And also to the person that posted that really bad comment up above. I just wan to say that epilepsy is a really hard thing to completely understand if not going through it personally. Plus there really are different levels of it. And can be a disability that comes up in the most frustrating aspects of every day life. Weresmurf gave a good run down of what it likes after and grand Mal and that’s not even taken into consideration any injuries occured during. Then the petite Mal’s really can make things confusing as well. Seem like you just need some education on epilepsy, allergies and empathy.

    • Hey man, thanks for the shoutout 🙂 Hope you’re doing well. I consider myself blessed that I haven’t had one in years honestly. I’ve never suffered a bad injury during mine and consider myself oh so lucky due to that. I used to get petit’s regularly, or ‘spacies’ as I nicknamed them, where I’d just space out for a minute or two, then snap back to reality. Those were *really* weird for me. I hope you don’t get any issues with it, honestly. I myself am not a photosensitive, my epilepsy comes from impact when I was 14 or so, so I’m also thankful to that. Here’s hoping you never, ever get hurt again with yours. Be well. 🙂

  • What is wrong with these parts of the fan base? I really wonder about the audience for games with this kind of thing going on. Why would you send a journalist those kind of videos unless you really want to reach out and hurt someone? It’s just a game.

  • I’m not quite understanding.
    Most games now have these at the start. I’m assuming it’s because it wasn’t a complete version that it didn’t have the warning at the start. But my question is, who would’ve thought there weren’t these kinds of scenes in CP? It seems obvious that it would have stuff that sets of seizures.
    Do the start up warnings ever really stop someone from playing or actually notify them of when something is going to pop up? I can’t imagine someone would look at the warning and then just put the game down and return/not play it. I don’t think theyd have to put a page long description at launch explaining when they might occur either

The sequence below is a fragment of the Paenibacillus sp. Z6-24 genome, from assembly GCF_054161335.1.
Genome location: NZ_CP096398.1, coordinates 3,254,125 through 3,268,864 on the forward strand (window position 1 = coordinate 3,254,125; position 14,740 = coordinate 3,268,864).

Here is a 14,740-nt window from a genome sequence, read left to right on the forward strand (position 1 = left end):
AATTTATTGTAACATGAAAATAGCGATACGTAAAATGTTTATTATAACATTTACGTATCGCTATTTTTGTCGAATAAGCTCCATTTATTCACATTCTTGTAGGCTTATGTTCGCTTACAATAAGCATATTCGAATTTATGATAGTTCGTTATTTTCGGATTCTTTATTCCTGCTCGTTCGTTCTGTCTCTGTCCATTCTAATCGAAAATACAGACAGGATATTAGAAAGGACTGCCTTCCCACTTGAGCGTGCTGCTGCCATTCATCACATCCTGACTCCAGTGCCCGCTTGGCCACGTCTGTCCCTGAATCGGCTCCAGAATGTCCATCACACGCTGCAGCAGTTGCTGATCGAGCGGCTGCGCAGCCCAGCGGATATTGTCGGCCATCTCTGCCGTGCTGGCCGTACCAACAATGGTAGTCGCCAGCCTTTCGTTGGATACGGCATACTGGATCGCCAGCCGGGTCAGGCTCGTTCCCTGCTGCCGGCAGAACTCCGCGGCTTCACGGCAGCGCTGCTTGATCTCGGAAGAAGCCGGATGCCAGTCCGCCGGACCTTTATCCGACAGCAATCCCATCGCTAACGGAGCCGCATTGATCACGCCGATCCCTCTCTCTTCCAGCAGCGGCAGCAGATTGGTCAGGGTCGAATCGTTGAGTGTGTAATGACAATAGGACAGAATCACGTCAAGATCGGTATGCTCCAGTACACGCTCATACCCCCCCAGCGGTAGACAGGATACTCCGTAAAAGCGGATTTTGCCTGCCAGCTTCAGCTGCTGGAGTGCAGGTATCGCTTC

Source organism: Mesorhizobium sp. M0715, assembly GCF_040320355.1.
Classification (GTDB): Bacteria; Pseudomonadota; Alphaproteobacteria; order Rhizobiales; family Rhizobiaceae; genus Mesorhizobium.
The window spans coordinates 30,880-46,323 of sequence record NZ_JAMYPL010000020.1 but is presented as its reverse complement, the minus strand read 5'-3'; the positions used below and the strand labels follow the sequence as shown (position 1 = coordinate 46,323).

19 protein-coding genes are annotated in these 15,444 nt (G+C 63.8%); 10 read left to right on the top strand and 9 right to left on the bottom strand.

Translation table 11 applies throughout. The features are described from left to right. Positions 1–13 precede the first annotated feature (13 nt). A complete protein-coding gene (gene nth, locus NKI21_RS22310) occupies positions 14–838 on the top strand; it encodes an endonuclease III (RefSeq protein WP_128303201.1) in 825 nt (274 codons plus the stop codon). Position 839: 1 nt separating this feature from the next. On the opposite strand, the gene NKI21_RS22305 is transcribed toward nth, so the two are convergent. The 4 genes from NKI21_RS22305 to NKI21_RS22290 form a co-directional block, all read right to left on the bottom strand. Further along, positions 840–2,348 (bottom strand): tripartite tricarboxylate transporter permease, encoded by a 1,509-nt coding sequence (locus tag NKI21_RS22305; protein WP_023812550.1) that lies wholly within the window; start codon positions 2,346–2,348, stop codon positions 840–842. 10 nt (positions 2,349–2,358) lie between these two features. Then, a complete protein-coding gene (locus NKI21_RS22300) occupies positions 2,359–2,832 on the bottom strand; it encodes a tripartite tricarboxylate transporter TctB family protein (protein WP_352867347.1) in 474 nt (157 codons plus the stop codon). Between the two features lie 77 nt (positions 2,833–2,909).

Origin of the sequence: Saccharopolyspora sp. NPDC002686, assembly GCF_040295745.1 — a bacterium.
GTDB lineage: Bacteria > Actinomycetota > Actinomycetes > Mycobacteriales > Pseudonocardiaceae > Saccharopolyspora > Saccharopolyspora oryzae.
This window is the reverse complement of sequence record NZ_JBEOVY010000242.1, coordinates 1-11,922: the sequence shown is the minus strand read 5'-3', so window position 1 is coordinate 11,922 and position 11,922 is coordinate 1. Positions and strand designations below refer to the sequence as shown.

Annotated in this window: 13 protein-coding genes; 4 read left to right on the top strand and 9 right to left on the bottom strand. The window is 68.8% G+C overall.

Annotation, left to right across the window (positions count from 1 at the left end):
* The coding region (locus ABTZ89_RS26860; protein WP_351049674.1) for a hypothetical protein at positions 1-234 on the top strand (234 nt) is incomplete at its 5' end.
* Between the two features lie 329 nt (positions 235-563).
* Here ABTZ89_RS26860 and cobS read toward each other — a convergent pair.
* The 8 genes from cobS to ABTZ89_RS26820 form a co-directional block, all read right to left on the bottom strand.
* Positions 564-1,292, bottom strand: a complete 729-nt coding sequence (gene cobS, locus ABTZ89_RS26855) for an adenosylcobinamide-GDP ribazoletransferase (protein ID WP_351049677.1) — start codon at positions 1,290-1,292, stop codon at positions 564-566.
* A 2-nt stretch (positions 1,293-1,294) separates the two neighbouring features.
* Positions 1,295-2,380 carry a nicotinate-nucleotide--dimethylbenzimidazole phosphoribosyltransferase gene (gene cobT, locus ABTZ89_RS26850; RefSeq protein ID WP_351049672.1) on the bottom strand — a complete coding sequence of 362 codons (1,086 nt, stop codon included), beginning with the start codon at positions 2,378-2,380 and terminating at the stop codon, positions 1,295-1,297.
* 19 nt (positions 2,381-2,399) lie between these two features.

• There’s been games that have failed certification in consoles in the past due to failed epilepsy tests (Wipeout HD on the PS3 comes to mind) so I’m surprised that Sony and Microsoft supposedly passed the the game if it contains stuff like this.

  • Lmfao suffers from seizures and blames a company for not warning? Pretty standard concept is anything that close to your face on a monitor could do it.. If i had that issue i wouldn’t game on pc.. Simples ????????????

    • Lmafao, a totally unecessary particular type of animation that doesn’t need to be in the game at all could literally kill people, why don’t they just not play games at all?

      Piss off.

    • Dude, the Porygon incident happened on TVs all over Japan and caused a nation wide health emergency that flooded their hospitals. If they play this on Xbox or PS4/5 it’s still going to be an issue. Are you really that dense that you don’t understand that monitors and TVs are functionally the same thing?

  • How useless is the Classification board if it can run around like a headless chook about Fallout ‘drugs’, but can’t even catch epilepsy inducing graphics.

    • That’s a really good point actually, I think that’s absolutely the sort of thing they should look at and notify the devs that they need a prominent warning or better still accessibility options before allowing classification.